After my previous article on how to implement a magic wand tool, I got an email from Will Thimbleby suggesting an alternate way of implementing marching ants. You might know Will from the most excellent vector graphics program, LineForm. So if you like the new approach, go buy a few dozen copies of LineForm.


As I mentioned in the previous article, converting an image mask to a vector path is not exactly a cheap operation. Will suggested much simpler way that involved using strictly Core Image.

The basic idea is to use the CIStripesGenerator Core Image filter to generate us up some black and white vertical lines. We then do an edge detection filter, CIEdges, on our selection mask to calculate a new mask, representing where the marching ants should show up. We then do a multiply composite, using CIMultiplyCompositing, to merge the striped lines with our marching ants mask. The result is the stripes only show up at the edges of the selection mask. Ta-da, marching ants.

OK, its a little more complicated than that, but the previous paragraph should give you a pretty good idea what’s going on.


Like before, I have sample code to go along with what I’m going to show. However, unlike before, this sample code is heavily based on the previous article‘s sample code. In fact, I really only modified one class from the Magic Wand sample code. So instead of going through all that code again, I’m going to assume you know how it works, and only highlight the new stuff.


OK, I have to admit right off the top I lied about only having to modify one class. I had to modify SelectionBuilder slightly in order to get the generated mask to work with Core Image.

Instead of generating a true image mask via CGImageMaskCreate, I had to create a CGImageRef with a grayscale colorspace and no alpha. This meant that I had to:

  1. Flip the colors. In SelectionBuilder, black now means not in the selection, while white means in the selection. In the init method, the mask data is calloc’d and left zeroed out. When we mark a point in the selection, we set it to white.
  2. Use CGImageCreate instead of CGImageMaskCreate.

Fortunately, CoreGraphics doesn’t care, outside of mask creation, if it’s really an image or an image mask. So no other classes or code had to be modified for this particular change.


CanvasView is really the class that had to change, and it was mainly in the drawRect method. Other than that, it was simply stripping out the mCachedPath member data since it wasn’t needed anymore. In fact, I’m only going to cover the drawRect method. If you would like to see how the rest of the code changed download the sample code.

The new drawRect method starts out normal enough:

- (void)drawRect:(NSRect)rect {
	// Simply ask the canvas to draw into the current context, given the
	//	rectangle specified. A more sophisticated view might draw a border
	//	around the canvas, or a pasteboard in the case that the view was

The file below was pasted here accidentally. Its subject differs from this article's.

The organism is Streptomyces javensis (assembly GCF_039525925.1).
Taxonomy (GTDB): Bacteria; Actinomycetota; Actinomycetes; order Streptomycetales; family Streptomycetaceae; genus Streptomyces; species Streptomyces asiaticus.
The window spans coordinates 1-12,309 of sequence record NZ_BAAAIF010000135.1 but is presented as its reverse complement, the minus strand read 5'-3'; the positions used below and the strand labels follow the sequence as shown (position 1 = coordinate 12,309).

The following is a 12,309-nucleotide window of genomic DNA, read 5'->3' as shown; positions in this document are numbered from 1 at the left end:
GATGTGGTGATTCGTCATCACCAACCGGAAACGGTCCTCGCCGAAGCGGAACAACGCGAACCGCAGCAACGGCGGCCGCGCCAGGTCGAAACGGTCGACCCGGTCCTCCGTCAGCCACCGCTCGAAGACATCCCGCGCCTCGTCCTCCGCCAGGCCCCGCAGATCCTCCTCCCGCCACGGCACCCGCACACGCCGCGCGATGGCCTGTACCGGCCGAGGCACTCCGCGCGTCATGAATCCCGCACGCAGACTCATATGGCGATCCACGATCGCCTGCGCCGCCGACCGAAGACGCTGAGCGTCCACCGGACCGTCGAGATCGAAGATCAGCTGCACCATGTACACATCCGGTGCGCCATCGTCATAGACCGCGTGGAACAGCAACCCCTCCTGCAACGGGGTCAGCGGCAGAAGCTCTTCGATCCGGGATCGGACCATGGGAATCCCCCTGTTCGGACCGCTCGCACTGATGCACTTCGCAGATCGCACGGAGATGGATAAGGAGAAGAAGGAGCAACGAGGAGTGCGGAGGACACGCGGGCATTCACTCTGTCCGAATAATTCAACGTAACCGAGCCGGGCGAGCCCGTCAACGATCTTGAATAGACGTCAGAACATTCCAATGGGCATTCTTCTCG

//	bigger than the canvas.
	NSGraphicsContext* context = [NSGraphicsContext currentContext];

	[mCanvas drawRect:rect inContext:context];

	// If we don't have a selection, bail now
	if ( mSelection == nil )

We just draw the contents of the canvas. If we don’t have a selection, we can stop right here (but that wouldn’t be very interesting, now would it?).

The first thing we need to do is convert our selection mask into something Core Image can use:

	// Create a CIImage from our selection image. It's important that our mSelection
	//	has to be an actual image, not an image mask as created by CGImageMaskCreate.
	//	CIImage will not create the proper image with a CGImageRef created with
	//	CGImageMaskCreate.
	CIImage *selectionImage = [CIImage imageWithCGImage:mSelection];

	// The first thing we want to do is edge detection. We make the assumption
	//	that our mask has only two colors: black and white. If we were to do
	//	some antialiasing in it, we might have to do some posterization to
	//	reduce the number of colors before running the edges filter.
	CIFilter* edgesFilter = [CIFilter filterWithName:@"CIEdges"];
	[edgesFilter setDefaults];
	[edgesFilter setValue:selectionImage forKey:@"inputImage"];

	// In order to use our mask, convert it into an alpha channel
	CIFilter* maskToAlphaFilter = [CIFilter filterWithName:@"CIMaskToAlpha"];
	[maskToAlphaFilter setDefaults];
	[maskToAlphaFilter setValue:[edgesFilter valueForKey:@"outputImage"] forKey:@"inputImage"];

We also go ahead and do an edge detection on our mask. Since we know that our mask only ever has two colors, we don’t need to do any posterization on it beforehand. In a real system, we might have antialiasing, and might need to reduce the number of colors with posterization. We then convert our new mask into an alpha channel so we can use it in a compositing filter later.

To illustrate this, suppose our selection is this:

Bitmap graphic with selection

our image mask would then be:

Bitmap graphic selection mask

After we apply the edges filter to our mask, it would be: